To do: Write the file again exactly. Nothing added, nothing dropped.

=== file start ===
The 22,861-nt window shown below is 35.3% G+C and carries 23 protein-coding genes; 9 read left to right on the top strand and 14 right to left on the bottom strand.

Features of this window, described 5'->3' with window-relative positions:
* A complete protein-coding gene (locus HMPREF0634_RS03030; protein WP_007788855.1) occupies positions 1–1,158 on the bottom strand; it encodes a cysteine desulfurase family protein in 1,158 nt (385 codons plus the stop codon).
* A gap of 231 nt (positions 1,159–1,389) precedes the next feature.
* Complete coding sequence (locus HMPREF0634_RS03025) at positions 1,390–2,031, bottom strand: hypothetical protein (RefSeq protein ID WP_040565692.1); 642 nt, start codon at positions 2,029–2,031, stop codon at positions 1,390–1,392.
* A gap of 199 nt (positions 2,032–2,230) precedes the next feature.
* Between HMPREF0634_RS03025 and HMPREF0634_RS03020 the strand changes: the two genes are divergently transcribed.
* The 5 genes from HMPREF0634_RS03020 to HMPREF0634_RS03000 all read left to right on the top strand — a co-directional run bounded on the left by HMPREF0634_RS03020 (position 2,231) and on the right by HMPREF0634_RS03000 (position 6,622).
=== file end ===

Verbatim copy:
The 22,861-nt window shown below is 35.3% G+C and carries 23 protein-coding genes; 9 read left to right on the top strand and 14 right to left on the bottom strand.

Features of this window, described 5'->3' with window-relative positions:
* A complete protein-coding gene (locus HMPREF0634_RS03030; protein WP_007788855.1) occupies positions 1–1,158 on the bottom strand; it encodes a cysteine desulfurase family protein in 1,158 nt (385 codons plus the stop codon).
* A gap of 231 nt (positions 1,159–1,389) precedes the next feature.
* Complete coding sequence (locus HMPREF0634_RS03025) at positions 1,390–2,031, bottom strand: hypothetical protein (RefSeq protein ID WP_040565692.1); 642 nt, start codon at positions 2,029–2,031, stop codon at positions 1,390–1,392.
* A gap of 199 nt (positions 2,032–2,230) precedes the next feature.
* Between HMPREF0634_RS03025 and HMPREF0634_RS03020 the strand changes: the two genes are divergently transcribed.
* The 5 genes from HMPREF0634_RS03020 to HMPREF0634_RS03000 all read left to right on the top strand — a co-directional run bounded on the left by HMPREF0634_RS03020 (position 2,231) and on the right by HMPREF0634_RS03000 (position 6,622).